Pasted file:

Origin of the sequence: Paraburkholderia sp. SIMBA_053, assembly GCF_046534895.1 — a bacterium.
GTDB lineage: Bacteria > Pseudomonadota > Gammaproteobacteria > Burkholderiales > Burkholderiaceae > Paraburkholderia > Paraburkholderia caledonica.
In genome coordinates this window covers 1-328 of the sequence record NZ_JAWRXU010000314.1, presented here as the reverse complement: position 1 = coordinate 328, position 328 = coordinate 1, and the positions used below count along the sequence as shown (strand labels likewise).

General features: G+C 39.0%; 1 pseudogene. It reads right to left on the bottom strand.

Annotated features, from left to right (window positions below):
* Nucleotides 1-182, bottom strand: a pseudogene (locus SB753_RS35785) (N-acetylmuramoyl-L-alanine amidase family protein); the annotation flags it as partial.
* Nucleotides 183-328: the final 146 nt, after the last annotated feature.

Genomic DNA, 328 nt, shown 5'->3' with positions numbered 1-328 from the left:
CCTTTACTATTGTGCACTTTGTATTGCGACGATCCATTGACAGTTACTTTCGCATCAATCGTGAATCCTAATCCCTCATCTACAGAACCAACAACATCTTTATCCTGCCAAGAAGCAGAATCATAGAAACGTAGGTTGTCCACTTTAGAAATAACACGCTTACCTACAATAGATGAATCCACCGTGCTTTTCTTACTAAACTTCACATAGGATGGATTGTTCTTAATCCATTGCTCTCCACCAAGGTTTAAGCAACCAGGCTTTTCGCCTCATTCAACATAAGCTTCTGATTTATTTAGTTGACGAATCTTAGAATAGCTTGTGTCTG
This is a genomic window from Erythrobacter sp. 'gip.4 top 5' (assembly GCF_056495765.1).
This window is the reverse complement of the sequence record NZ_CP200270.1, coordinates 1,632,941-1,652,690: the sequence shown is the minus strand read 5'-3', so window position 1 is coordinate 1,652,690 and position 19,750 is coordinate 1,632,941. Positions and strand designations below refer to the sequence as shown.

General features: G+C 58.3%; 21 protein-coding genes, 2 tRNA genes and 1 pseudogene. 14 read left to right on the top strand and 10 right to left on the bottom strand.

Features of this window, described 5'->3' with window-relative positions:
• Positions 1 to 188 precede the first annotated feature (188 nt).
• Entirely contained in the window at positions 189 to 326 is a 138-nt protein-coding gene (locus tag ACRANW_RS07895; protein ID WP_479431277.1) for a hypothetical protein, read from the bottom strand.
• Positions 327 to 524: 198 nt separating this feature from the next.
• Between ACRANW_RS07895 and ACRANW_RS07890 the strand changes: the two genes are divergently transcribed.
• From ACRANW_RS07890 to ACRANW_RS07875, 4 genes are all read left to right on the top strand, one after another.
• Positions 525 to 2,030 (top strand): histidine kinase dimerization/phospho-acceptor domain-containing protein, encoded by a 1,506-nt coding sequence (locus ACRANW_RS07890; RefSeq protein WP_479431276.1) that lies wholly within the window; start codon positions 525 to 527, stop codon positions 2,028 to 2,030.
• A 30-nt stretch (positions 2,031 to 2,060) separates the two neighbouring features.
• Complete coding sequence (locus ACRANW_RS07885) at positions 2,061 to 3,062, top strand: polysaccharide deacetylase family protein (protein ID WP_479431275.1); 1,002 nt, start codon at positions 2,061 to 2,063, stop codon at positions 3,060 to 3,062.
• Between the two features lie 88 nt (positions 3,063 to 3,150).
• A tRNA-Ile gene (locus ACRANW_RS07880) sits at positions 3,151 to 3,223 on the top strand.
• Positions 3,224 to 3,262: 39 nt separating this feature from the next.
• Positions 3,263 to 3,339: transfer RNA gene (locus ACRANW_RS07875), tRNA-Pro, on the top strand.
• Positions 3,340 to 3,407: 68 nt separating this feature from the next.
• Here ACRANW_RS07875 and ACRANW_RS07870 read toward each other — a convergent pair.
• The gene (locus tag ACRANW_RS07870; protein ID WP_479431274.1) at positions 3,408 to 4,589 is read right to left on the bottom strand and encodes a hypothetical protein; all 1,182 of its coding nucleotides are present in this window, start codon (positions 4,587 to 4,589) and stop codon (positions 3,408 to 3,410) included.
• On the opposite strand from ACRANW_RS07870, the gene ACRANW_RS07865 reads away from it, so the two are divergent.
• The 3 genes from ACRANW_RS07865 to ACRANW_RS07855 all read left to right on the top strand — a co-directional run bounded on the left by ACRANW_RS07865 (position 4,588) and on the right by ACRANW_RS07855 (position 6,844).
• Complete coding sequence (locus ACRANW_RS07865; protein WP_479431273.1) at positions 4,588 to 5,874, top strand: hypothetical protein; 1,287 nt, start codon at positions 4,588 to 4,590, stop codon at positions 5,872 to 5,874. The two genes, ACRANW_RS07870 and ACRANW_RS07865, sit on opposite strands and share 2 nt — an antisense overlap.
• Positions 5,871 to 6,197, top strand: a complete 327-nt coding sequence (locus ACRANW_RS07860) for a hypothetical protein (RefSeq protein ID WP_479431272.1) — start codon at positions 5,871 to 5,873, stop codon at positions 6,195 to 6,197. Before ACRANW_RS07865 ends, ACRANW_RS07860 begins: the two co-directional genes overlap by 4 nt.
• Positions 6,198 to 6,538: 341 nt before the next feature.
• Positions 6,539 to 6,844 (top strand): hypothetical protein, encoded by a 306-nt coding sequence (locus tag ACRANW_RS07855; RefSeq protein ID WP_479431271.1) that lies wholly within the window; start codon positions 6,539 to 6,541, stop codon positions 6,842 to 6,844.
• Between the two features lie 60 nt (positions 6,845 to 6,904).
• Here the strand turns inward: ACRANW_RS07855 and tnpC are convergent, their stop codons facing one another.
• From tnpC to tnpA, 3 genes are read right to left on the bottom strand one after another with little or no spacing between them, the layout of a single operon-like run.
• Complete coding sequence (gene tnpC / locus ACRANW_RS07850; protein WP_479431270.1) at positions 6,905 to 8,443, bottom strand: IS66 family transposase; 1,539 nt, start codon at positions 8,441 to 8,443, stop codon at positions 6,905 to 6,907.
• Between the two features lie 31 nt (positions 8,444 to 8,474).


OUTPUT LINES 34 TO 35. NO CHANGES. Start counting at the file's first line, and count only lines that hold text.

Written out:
• Positions 6,539 to 6,844 (top strand): hypothetical protein, encoded by a 306-nt coding sequence (locus tag ACRANW_RS07855; RefSeq protein ID WP_479431271.1) that lies wholly within the window; start codon positions 6,539 to 6,541, stop codon positions 6,842 to 6,844.
• Between the two features lie 60 nt (positions 6,845 to 6,904).